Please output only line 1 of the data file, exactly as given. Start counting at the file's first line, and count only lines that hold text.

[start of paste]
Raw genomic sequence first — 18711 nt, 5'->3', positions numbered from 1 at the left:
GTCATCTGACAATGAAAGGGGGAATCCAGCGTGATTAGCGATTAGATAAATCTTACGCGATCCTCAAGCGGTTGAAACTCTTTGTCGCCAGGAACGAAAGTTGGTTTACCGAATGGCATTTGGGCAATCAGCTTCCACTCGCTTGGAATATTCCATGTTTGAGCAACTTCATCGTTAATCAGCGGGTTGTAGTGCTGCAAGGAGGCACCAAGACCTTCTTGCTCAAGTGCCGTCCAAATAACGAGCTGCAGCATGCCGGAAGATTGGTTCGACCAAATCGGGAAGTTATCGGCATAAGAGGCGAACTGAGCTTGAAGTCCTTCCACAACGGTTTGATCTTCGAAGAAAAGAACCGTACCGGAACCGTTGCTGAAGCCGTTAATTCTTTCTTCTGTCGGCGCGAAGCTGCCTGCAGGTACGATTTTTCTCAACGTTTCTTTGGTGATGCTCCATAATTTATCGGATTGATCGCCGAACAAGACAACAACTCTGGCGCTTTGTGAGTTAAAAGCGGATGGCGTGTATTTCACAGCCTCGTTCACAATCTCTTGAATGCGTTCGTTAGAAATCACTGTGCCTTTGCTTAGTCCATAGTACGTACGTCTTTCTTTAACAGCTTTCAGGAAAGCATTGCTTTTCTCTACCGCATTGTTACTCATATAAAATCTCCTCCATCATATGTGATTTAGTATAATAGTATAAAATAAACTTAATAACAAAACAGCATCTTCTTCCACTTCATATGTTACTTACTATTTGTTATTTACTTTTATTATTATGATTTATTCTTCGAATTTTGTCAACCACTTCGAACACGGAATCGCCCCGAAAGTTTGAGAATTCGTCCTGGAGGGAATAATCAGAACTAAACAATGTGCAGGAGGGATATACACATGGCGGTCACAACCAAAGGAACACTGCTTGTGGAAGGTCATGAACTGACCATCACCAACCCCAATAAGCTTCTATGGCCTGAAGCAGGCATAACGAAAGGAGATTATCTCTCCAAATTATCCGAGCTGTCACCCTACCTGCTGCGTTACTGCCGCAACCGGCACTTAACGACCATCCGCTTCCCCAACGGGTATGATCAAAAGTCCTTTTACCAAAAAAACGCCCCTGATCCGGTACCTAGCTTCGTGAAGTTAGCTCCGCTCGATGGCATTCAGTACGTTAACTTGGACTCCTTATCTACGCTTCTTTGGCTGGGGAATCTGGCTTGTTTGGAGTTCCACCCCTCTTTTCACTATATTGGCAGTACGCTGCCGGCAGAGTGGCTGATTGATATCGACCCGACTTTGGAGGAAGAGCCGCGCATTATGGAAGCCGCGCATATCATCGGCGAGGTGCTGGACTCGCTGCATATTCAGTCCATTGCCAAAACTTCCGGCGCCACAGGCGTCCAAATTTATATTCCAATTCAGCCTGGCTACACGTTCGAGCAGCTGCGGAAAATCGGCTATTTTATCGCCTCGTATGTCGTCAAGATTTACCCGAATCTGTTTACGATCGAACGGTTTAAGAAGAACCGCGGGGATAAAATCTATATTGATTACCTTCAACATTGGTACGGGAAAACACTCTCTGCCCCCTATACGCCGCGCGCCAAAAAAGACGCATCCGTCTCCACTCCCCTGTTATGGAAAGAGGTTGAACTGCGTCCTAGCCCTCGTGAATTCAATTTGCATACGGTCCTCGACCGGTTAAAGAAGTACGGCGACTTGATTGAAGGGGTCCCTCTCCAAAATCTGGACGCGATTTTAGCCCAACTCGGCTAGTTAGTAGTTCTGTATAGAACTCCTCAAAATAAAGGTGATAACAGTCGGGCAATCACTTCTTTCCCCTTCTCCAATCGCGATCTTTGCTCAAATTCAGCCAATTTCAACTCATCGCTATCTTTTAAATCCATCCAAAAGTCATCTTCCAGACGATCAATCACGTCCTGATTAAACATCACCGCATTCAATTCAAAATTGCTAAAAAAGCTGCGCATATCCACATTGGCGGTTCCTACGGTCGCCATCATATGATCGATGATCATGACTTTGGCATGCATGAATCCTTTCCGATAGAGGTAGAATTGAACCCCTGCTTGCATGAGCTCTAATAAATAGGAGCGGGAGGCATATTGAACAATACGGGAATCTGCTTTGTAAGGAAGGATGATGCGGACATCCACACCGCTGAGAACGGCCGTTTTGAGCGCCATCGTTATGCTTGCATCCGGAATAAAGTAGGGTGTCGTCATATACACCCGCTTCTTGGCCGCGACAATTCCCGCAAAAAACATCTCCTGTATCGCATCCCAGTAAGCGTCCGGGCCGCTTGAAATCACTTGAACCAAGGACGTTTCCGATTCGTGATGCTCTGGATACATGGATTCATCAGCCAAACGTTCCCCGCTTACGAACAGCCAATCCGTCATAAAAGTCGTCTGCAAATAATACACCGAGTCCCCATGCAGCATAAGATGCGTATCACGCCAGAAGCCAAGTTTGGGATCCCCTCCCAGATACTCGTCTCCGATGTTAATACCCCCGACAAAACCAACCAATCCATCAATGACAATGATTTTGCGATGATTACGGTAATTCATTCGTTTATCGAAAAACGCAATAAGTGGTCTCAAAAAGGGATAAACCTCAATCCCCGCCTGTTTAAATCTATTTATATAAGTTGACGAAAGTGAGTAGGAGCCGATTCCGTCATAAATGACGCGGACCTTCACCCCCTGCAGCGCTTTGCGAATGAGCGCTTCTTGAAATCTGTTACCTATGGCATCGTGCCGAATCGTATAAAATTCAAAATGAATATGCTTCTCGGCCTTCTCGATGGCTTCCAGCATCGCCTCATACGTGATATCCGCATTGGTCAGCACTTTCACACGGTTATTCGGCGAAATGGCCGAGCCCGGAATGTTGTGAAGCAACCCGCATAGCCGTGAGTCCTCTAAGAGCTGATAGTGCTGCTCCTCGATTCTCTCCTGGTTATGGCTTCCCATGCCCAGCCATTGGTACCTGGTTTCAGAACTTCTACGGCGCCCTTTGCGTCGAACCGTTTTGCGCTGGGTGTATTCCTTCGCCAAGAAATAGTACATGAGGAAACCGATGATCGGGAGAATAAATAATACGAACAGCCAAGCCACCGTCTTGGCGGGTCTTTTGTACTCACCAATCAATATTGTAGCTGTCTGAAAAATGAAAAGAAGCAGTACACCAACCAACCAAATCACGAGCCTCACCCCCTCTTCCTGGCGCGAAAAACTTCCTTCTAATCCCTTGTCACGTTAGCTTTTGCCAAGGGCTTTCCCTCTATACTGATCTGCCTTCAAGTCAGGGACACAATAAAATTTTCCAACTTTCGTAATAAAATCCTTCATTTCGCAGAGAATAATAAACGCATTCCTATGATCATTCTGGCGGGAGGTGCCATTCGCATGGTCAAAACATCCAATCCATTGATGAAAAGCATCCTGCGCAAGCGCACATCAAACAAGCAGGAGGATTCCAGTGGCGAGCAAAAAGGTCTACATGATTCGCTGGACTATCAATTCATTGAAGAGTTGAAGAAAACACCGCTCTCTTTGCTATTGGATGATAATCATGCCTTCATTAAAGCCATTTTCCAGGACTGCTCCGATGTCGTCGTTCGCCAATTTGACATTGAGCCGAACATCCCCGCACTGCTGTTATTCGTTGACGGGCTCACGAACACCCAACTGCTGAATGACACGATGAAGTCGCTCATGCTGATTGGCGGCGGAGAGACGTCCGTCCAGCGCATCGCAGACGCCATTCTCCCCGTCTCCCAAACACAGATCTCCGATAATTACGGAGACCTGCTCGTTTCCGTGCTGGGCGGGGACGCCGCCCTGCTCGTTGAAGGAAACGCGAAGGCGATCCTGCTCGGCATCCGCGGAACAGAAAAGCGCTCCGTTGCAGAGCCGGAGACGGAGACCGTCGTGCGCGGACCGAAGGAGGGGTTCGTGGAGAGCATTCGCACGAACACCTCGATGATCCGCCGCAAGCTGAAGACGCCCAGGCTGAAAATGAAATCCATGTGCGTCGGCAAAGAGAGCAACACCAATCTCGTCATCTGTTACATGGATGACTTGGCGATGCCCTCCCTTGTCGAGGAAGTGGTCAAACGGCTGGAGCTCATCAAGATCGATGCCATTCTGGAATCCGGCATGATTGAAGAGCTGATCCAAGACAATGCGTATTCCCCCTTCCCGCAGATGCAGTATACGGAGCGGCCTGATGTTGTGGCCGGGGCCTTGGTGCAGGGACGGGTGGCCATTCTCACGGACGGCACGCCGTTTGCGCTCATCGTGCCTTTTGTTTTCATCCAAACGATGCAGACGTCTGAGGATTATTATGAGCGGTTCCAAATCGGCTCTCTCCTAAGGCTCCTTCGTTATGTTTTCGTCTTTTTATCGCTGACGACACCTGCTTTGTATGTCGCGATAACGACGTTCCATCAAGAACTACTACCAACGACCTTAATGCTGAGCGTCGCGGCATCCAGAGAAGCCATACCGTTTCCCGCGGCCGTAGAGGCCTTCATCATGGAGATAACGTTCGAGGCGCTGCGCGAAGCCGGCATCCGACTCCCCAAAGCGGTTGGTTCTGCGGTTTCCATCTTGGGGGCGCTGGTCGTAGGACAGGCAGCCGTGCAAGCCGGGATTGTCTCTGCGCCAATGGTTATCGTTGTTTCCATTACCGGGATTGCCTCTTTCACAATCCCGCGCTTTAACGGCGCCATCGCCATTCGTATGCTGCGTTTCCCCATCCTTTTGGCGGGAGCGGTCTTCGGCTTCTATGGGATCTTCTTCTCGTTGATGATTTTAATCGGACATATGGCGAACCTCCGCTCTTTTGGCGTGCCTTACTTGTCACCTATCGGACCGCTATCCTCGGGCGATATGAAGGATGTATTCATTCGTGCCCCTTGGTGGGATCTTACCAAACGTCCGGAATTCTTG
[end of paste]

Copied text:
Raw genomic sequence first — 18711 nt, 5'->3', positions numbered from 1 at the left: